You benefit from the elimination of cut and paste, the ability to compare for cheapest method, automatic feeding of tracking information into your cart and having the tracking code sent to the customer. You can pull a pick list and pull products from the shelf in the most efficient manner for your business. Additional analytical information can help you make better decisions. Why aren’t you using one?  Note some order management systems have their own fulfillment piece.

  • Dropshipping software – in a nutshell, this software keeps your supplier inventory synced with your store, provides for product data, provides for automated, or semi-automated order placement (your order to the vendor), and then supplies tracking information to the shopping cart. Why are you doing this manually?

How many hours can these programs save you? Multiply those hours by the economic cost of that employee – or your time, and that’s your cost savings. If it frees up YOUR time, you can now engage in other revenue-generating efforts like marketing, merchandising, finding new suppliers, etc. That’s how you grow.

#9 – Disaster-proof your tech

If the only place you have your store technology is on your website and your computer then you are asking for trouble. The typical rule for data safety is that you want it to exist in at least 3 places, and one should be offsite. Here are some tips for you.

Your shopping cart. In most cases, your SAAS provider – Shopify, BigCommerce, Demandware, Miva, etc. does backup its servers. This preserves your core technology but doesn’t guarantee your theme customizations or data. If you have built your store on open source software such as Magento, Open Cart, or WooCommerce, you may, or may not have a backup from your host, but it’s on the same server so if the server fails, you may still lose your site.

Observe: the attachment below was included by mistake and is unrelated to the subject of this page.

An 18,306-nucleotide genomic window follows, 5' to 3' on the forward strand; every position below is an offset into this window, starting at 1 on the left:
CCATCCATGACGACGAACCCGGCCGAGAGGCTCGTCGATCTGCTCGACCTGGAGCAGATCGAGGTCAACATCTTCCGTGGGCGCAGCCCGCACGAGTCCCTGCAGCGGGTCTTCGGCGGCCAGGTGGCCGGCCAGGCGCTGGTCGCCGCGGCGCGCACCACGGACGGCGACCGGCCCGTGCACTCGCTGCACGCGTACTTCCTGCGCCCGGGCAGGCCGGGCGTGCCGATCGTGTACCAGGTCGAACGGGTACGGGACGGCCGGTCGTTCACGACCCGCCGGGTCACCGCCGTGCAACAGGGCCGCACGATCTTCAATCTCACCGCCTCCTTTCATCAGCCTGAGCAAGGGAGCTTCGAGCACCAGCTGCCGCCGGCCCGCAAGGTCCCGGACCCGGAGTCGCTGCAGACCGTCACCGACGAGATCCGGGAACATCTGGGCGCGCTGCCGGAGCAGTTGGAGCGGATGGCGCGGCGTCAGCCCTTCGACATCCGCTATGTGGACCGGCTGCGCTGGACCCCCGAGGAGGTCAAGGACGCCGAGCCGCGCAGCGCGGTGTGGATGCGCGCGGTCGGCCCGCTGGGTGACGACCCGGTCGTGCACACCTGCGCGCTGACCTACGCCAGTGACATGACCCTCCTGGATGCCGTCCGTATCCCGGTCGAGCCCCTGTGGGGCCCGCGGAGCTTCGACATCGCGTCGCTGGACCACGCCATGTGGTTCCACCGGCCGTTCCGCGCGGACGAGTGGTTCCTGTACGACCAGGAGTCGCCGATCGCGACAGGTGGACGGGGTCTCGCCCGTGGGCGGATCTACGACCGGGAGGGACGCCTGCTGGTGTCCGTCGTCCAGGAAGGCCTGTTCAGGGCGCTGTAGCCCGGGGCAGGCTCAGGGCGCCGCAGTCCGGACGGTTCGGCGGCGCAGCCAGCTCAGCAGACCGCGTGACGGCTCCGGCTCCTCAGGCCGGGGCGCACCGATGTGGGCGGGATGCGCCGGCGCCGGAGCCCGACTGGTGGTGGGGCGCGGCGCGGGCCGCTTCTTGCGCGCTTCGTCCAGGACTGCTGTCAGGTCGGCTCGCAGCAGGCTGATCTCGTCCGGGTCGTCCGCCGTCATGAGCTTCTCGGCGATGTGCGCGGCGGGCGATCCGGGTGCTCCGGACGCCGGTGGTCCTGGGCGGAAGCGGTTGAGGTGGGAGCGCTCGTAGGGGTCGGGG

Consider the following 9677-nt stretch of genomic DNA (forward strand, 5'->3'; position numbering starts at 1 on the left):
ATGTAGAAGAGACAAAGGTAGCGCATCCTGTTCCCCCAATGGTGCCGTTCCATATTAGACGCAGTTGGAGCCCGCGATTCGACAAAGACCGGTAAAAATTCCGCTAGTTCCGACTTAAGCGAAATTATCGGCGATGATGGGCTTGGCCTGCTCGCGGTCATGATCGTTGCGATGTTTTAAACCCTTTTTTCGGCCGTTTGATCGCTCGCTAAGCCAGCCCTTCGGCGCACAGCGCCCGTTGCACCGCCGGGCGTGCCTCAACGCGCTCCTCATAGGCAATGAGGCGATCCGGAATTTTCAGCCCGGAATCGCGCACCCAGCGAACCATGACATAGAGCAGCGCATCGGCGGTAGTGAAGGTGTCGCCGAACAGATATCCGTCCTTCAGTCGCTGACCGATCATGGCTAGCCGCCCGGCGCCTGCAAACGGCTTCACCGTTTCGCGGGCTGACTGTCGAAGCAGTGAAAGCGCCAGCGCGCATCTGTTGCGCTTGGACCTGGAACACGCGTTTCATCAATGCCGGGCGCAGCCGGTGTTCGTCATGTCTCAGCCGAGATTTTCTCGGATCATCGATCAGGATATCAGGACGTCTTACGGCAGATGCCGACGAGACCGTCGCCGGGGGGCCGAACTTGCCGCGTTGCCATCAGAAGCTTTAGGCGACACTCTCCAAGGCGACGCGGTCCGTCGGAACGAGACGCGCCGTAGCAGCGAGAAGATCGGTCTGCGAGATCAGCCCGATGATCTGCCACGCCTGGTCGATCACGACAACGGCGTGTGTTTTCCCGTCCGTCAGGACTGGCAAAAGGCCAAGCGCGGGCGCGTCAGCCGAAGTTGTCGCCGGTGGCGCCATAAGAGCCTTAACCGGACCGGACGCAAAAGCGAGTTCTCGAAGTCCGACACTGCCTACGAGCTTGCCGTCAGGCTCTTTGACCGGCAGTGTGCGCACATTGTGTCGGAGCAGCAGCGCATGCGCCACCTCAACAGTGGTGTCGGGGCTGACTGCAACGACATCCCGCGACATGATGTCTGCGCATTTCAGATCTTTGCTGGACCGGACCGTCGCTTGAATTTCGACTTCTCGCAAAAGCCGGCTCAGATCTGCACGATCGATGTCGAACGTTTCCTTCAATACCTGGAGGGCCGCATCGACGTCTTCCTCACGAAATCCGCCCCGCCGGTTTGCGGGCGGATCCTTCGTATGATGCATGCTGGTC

In either case, what you are getting from your host is not adequate. We recommend using an ecommerce-specific backup program such as Rewind.io. Rewind backs up your data and files, but will also allow you to do partial recovery. This is a distinct difference over standard – it’s all backed up. Let’s say that you lost a chunk of your blog, and I have personally done this before. If you roll back or restore an older version of your site, you will lose other updates such as the products and orders you have received since the last backup. That’s not good. Rewind lets you roll back only what you need. It will also track changes so you can determine when and who created an issue.

On your computer, you should be backing up your files to the cloud using your favorite service, and to a hard drive.

#10 – Make money

Use this time to optimize your strategy, your marketing, and your operations and continue to grow despite the market.


By |April 19th, 2020|